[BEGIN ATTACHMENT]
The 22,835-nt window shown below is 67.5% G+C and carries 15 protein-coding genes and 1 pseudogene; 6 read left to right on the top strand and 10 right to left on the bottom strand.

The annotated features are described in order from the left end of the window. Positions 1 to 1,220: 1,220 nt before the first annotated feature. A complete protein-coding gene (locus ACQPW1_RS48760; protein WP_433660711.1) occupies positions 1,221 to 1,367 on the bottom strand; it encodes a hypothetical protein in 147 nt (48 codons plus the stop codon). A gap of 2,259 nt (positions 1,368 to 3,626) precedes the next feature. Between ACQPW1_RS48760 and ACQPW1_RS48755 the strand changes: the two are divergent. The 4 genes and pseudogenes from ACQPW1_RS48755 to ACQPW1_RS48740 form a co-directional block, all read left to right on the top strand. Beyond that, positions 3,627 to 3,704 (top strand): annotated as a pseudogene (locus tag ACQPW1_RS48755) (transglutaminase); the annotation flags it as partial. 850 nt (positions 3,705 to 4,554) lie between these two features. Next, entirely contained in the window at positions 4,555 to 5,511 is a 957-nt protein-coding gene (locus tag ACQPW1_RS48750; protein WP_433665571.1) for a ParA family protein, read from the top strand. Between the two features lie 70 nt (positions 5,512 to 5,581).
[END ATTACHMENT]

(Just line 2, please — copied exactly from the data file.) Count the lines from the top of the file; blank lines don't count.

The annotated features are described in order from the left end of the window. Positions 1 to 1,220: 1,220 nt before the first annotated feature. A complete protein-coding gene (locus ACQPW1_RS48760; protein WP_433660711.1) occupies positions 1,221 to 1,367 on the bottom strand; it encodes a hypothetical protein in 147 nt (48 codons plus the stop codon). A gap of 2,259 nt (positions 1,368 to 3,626) precedes the next feature. Between ACQPW1_RS48760 and ACQPW1_RS48755 the strand changes: the two are divergent. The 4 genes and pseudogenes from ACQPW1_RS48755 to ACQPW1_RS48740 form a co-directional block, all read left to right on the top strand. Beyond that, positions 3,627 to 3,704 (top strand): annotated as a pseudogene (locus tag ACQPW1_RS48755) (transglutaminase); the annotation flags it as partial. 850 nt (positions 3,705 to 4,554) lie between these two features. Next, entirely contained in the window at positions 4,555 to 5,511 is a 957-nt protein-coding gene (locus tag ACQPW1_RS48750; protein WP_433665571.1) for a ParA family protein, read from the top strand. Between the two features lie 70 nt (positions 5,512 to 5,581).